Our study’s strengths include the use of national sampling cohort data to identify the relationship between the number of thyroid fine-needle aspiration biopsies and increased diagnoses of thyroid cancer. Therefore, our results are especially helpful for establishing evidence-based policies for managing thyroid cancer. Second, to our knowledge, this study is the first published attempt to investigate the impact of thyroid fine-needle aspiration biopsy frequency in individual geographic regions with respect to new cases of thyroid cancer. Previous studies focused on increased thyroid cancer incidence and changes in cancer type according to year or due to increased ultrasonography availability . Thus, our findings could suggest another factor that contributes to more new thyroid cancer cases in South Korea. Third, our study analyzed the relationship between thyroid biopsies and thyroid cancer diagnoses adjusting for other covariates, such as socioeconomic status. Although other studies have linked increased thyroid cancer with differences in socioeconomic-related healthcare accessibility , we further analyzed the effects of income level, type of insurance coverage, and financial independence rate of the local government in this study.
Our study also has limitations. First, previous studies considered the types and size of thyroid cancer and accessibility to ultrasonography as important factors in over-diagnosis. However, we were unable to include these variables because these data were not available in the NHI database. Second, to identify overdiagnosis of cancer, information such as types and stages of thyroid cancer would be important. However, due to limited data, we could not identify such factors. Third, patients’ participation in the health checkup program could contribute to over-diagnosis of thyroid cancer, but we could not identify which patients were diagnosed with thyroid cancer through this program due to data limitations, even though incidence rates increased by year. Finally, income level data were only collected as units of 10th percentiles. Because income level appears to be a significant factor in thyroid cancer over-diagnosis, more specific income information for each patient could strengthen are study.
Despite these limitations, our findings suggest that increased numbers of thyroid fine- needle aspiration biopsies per 100,000 patients by geographic region could contribute to increased diagnoses of thyroid cancer in South Korea. Specifically, such relationships were more significant in males, patients with higher socioeconomic status, and in patients from regions with relatively less accessibility to biopsies. In addition, we also found that some excessive biopsies might be provided for people without increasing diagnosis among patients who received biopsies. The increased incidence of new thyroid cancer cases by year necessitates guidelines for optimal control and diagnosis of thyroid cancer and should prompt healthcare professionals and policy makers to consider the factors that contribute to excessive diagnosis of asymptomatic and nonfatal thyroid cancer.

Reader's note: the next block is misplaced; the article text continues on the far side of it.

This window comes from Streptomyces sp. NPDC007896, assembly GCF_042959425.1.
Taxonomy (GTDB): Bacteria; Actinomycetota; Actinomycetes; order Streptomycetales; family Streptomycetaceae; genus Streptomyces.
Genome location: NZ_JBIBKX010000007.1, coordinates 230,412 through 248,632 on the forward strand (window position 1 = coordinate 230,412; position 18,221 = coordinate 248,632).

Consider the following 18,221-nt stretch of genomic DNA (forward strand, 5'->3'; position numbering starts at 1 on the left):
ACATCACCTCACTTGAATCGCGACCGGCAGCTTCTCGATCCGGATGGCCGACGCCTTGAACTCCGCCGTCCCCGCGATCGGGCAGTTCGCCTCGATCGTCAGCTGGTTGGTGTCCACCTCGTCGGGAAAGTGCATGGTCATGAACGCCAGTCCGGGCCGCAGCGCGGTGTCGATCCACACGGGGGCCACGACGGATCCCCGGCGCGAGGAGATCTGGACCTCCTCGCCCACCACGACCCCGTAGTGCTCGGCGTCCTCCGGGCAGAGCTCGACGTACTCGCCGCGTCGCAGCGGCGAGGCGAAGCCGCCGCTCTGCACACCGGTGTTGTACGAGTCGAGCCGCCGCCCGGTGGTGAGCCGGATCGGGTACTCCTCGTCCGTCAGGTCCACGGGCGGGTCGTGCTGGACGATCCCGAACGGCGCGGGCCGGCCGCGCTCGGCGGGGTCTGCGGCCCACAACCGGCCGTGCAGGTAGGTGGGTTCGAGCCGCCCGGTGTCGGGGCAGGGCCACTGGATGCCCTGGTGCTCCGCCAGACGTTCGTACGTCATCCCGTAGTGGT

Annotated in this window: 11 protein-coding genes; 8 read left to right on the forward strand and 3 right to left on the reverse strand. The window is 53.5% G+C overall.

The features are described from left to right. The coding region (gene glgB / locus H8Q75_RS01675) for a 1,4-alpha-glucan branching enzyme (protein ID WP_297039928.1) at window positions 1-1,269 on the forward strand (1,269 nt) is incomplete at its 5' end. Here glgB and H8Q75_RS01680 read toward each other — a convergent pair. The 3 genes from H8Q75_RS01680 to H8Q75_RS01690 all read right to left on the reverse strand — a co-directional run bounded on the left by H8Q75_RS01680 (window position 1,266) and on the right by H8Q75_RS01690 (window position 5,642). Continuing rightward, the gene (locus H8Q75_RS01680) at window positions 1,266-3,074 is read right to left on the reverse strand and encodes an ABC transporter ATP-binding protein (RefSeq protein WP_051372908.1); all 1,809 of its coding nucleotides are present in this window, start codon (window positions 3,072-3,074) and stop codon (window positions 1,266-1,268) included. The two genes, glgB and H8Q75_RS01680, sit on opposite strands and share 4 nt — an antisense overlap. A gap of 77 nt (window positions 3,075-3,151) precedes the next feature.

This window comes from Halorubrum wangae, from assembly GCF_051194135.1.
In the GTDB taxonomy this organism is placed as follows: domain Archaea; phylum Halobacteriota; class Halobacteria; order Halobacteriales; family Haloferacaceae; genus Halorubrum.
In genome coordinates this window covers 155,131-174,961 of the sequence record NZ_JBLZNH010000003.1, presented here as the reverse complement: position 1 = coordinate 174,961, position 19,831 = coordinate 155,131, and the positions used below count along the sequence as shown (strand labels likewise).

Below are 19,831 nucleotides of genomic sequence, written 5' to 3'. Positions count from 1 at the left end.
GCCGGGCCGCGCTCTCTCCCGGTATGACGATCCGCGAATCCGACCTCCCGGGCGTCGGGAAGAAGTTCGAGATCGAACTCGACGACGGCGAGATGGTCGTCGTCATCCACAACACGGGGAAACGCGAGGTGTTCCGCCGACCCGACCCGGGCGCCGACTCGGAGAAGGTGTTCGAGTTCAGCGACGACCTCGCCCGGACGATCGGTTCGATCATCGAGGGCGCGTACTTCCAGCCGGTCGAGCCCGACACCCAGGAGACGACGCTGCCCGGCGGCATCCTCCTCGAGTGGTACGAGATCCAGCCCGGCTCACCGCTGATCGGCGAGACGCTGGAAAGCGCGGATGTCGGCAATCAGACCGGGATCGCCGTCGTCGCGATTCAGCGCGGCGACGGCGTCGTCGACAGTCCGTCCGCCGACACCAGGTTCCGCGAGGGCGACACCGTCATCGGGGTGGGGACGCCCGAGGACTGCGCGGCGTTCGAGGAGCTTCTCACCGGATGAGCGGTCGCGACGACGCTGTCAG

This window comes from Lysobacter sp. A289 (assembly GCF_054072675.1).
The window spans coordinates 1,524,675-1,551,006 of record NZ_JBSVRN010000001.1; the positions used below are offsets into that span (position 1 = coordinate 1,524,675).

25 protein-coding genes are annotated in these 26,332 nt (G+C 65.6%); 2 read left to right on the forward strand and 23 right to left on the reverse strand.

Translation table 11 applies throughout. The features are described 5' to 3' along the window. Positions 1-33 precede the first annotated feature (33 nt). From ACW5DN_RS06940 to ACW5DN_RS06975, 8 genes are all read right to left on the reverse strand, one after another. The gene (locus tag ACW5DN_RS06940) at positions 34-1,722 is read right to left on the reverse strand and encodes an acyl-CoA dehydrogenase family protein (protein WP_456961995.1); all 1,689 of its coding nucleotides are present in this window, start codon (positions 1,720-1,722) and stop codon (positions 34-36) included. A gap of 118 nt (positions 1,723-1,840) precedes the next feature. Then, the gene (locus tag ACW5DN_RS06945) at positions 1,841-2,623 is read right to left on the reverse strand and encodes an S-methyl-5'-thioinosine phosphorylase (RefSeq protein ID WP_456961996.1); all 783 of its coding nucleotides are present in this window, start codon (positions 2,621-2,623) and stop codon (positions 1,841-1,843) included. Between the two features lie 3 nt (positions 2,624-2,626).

Our findings suggest that a higher number of thyroid fine-needle aspiration biopsies in each Si-Gun-Gu is positively associated with increased diagnoses of thyroid cancer in South Korean patients. We recommend that healthcare professionals and policy makers implement alternate preventive strategies to thyroid fine-needle aspiration biopsies during health checkup program visits.
Analysis of variance
Electronic data interchange
Generalized estimated equations
International classification of diseases
National Health Insurance
National Health Insurance Service
Quasi-likelihood under the independence criterion
Kwon S. Thirty years of national health insurance in South Korea: lessons for achieving universal health care coverage. Health Policy Plan. 2009;24(1):63–71.
Song YJ. The South Korean health care system. JMAJ. 2009;52(3):206–9.
Jang S-I, Nam J-M, Choi J, Park E-C. Disease management index of potential years of life lost as a tool for setting priorities in national disease control using OECD health data. Health Policy. 2014;115(1):92–9.
Oh C-M, Won Y-J, Jung K-W, Kong H-J, Cho H, Lee J-K, Lee DH, Lee KH. Cancer Statistics in Korea: Incidence, Mortality, Survival, and Prevalence in 2013. Cancer Res Treat. 2016;48(2):436.
Han K-T, Kim J, Nam CM, Moon KT, Lee SG, Kim SJ, Ju YJ, Kwon JA, Kim SJ, Kim W. Association between reduction in copayment and gastric cancer patient concentration to the capital area in South Korea: NHI cohort 2003–2013. Health Policy. 2016;120(6):580–89.
Ahn HS, Kim HJ, Welch HG. Korea’s thyroid-cancer” epidemic”: screening and overdiagnosis. N Engl J Med. 2014;371(19):1765–7.
Lee J-H, Shin SW. Overdiagnosis and screening for thyroid cancer in Korea. Lancet. 2014;384(9957):1848.
Welch HG, Black WC. Overdiagnosis in cancer. J Natl Cancer Inst. 2010;102(9):605–13.
Vecchia C, Malvezzi M, Bosetti C, Garavello W, Bertuccio P, Levi F, Negri E. Thyroid cancer mortality and incidence: a global overview. Int J Cancer. 2015;136(9):2187–95.
Ferlay J, Soerjomataram I, Dikshit R, Eser S, Mathers C, Rebelo M, Parkin DM, Forman D, Bray F. Cancer incidence and mortality worldwide: sources, methods and major patterns in GLOBOCAN 2012. Int J Cancer. 2015;136(5):E359–86.
Estimated age-standardized rates 2012 http://globocan.iarc.fr/old/bar_dev.asp?population1=102410&population2=222900&sex=0&statistic=2&number=10&window=1&grid=1&color1=5&color1e=&color2=4&color2e=&submit=%C2%A0Execute. Accessed 24 Aug 2016.